Nonalcoholic fatty liver disease is an early predictor of metabolic diseases in a metabolically healthy population

PLoS One. 2019 Nov 4;14(11):e0224626. doi: 10.1371/journal.pone.0224626. eCollection 2019.

Abstract

Aims: The relationship between nonalcoholic fatty liver disease and incident metabolic syndrome in metabolically healthy subjects is unknown. We aimed to investigate whether nonalcoholic fatty liver disease is a predictor of future metabolic syndrome in metabolically healthy subjects.

Materials and methods: Subjects who underwent health evaluation at least twice between 2009 and 2015 from the National Health Insurance Service-National Sample Cohort in South Korea were included. Patients without obesity who had no metabolic syndrome components were finally analyzed (n = 28,880). The definition of nonalcoholic fatty liver disease was based on both the hepatic steatosis and fatty liver indices. The incidence of metabolic syndrome, prediabetes/type 2 diabetes, hypertension, and dyslipidemia was compared between the subjects with and without nonalcoholic fatty liver disease.

Results: The presence of nonalcoholic fatty liver disease was associated with a higher risk of incident metabolic syndrome, prediabetes/type 2 diabetes, hypertension, and dyslipidemia in the entire cohort (metabolic syndrome: adjusted hazard ratio, 2.10; 95% confidence interval, 1.18-3.71; prediabetes/type 2 diabetes: adjusted hazard ratio, 1.42; 95% confidence interval, 1.06-1.90; hypertension: adjusted hazard ratio, 2.36; 95% confidence interval, 1.35-4.12; dyslipidemia: adjusted hazard ratio, 1.49; 95% confidence interval, 1.07-2.06). A similar finding was observed in the age-, sex-, smoking status-, and body mass index-based 1:5 propensity score-matched cohort of 1,092 subjects (metabolic syndrome: adjusted hazard ratio, 3.56; 95% confidence interval, 1.79-7.07; prediabetes/type 2 diabetes: adjusted hazard ratio, 1.97; 95% confidence interval, 1.04-3.73; hypertension: adjusted hazard ratio, 2.57; 95% confidence interval, 1.35-4.88; dyslipidemia: adjusted hazard ratio, 1.61; 95% confidence interval, 1.12-2.32).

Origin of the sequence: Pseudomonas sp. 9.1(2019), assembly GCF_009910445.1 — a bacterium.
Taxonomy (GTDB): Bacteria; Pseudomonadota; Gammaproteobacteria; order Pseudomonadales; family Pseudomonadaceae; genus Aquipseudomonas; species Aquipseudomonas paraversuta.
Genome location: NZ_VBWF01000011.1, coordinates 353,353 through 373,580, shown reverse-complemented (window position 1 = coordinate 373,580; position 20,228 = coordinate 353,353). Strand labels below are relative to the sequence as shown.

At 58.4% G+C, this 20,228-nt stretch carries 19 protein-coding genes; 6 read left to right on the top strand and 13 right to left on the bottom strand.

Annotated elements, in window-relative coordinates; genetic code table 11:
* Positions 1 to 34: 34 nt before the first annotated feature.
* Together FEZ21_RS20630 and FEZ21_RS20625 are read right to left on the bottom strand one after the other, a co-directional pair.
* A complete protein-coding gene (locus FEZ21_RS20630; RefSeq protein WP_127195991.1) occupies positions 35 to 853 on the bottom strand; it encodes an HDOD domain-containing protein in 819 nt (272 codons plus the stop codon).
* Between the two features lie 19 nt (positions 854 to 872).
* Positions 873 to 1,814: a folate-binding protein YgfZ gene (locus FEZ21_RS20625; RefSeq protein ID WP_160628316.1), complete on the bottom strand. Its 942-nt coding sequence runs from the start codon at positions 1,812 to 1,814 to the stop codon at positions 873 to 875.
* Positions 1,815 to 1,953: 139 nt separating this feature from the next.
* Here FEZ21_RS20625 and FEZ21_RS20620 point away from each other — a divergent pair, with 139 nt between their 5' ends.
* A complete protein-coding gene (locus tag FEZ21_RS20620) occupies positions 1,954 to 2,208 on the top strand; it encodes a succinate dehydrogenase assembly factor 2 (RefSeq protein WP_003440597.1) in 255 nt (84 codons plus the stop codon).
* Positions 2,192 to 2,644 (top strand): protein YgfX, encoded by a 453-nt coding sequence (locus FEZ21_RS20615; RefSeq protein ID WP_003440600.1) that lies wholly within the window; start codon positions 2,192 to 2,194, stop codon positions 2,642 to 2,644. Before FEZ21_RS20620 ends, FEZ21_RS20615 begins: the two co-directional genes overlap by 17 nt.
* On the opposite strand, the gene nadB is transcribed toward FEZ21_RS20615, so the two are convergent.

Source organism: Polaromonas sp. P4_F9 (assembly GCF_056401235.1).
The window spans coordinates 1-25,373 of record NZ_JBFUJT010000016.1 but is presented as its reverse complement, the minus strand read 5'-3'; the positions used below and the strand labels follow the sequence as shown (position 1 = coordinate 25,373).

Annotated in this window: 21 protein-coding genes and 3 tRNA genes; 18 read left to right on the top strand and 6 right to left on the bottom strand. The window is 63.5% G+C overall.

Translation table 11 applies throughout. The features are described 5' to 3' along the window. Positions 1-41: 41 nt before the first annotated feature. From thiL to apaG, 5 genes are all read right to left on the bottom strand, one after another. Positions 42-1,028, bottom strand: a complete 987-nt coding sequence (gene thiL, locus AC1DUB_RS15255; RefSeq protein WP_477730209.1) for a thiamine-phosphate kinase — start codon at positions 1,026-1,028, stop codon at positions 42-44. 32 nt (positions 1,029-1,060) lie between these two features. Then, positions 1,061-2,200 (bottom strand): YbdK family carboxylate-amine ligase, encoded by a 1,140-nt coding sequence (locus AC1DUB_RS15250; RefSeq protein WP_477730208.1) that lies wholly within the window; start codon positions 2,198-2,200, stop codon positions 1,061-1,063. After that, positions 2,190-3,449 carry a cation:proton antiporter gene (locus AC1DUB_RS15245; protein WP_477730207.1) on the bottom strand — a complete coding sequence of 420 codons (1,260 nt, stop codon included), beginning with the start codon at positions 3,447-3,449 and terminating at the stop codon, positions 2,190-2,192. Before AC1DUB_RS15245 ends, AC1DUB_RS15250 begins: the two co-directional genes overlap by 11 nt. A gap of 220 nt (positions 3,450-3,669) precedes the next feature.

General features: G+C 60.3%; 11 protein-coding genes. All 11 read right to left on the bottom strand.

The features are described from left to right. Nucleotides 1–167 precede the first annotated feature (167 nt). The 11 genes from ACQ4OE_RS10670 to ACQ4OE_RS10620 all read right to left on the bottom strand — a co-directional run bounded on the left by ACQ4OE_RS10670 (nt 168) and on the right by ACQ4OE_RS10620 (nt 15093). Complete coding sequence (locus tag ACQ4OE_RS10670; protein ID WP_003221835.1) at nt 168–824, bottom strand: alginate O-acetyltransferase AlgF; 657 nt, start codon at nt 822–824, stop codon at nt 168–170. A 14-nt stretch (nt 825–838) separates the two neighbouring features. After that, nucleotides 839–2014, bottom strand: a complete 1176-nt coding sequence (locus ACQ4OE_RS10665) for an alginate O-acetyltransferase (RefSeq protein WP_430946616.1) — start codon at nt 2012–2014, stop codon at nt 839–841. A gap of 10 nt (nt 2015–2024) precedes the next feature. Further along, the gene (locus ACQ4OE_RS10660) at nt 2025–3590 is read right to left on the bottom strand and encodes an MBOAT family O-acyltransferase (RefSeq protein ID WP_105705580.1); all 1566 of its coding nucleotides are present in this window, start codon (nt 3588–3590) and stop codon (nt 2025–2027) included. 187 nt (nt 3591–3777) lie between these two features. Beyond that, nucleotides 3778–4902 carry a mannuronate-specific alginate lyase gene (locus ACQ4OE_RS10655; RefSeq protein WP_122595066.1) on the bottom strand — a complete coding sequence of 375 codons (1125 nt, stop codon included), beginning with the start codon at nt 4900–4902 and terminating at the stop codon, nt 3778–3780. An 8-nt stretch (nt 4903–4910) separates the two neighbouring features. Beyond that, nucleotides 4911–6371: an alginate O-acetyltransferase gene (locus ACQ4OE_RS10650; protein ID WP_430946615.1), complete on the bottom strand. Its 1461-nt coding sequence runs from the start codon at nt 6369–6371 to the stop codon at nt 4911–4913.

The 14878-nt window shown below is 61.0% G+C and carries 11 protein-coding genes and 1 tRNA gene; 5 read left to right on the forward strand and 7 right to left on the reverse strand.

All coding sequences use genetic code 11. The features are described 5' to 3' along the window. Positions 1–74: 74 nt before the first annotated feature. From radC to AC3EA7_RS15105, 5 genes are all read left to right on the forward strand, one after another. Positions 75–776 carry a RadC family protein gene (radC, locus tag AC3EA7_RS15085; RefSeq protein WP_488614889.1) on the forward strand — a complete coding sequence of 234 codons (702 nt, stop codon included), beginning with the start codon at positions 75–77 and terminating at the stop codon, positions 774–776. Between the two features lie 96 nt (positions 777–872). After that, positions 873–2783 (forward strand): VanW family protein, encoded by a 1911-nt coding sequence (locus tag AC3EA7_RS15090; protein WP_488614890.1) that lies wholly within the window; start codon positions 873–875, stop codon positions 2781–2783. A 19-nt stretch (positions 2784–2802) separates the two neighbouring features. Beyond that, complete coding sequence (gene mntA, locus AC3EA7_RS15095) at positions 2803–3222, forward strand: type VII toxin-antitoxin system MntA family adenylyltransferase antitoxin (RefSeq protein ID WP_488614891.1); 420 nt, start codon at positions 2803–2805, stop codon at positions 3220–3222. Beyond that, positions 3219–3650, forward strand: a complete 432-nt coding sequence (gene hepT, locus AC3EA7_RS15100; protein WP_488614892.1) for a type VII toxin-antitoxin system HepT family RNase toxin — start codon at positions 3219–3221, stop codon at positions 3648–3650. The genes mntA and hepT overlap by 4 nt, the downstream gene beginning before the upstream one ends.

Conclusions: Nonalcoholic fatty liver disease is an early predictor of metabolic dysfunction even in metabolically healthy populations.

Publication types

  • Research Support, Non-U.S. Gov't

MeSH terms

  • Adult
  • Body Mass Index
  • Female
  • Follow-Up Studies
  • Humans
  • Incidence
  • Male
  • Metabolic Syndrome / epidemiology*
  • Metabolic Syndrome / etiology
  • Metabolic Syndrome / metabolism
  • Middle Aged
  • Non-alcoholic Fatty Liver Disease / complications
  • Non-alcoholic Fatty Liver Disease / epidemiology*
  • Non-alcoholic Fatty Liver Disease / metabolism
  • Proportional Hazards Models
  • Republic of Korea / epidemiology
  • Risk Assessment / methods
  • Risk Factors

Grants and funding

This study was supported by an unrestricted grant from the Yuhan pharmaceuticals, Republic of Korea. The funders had no role in study design, data collection and analysis, decision to publish, or preparation of the manuscript.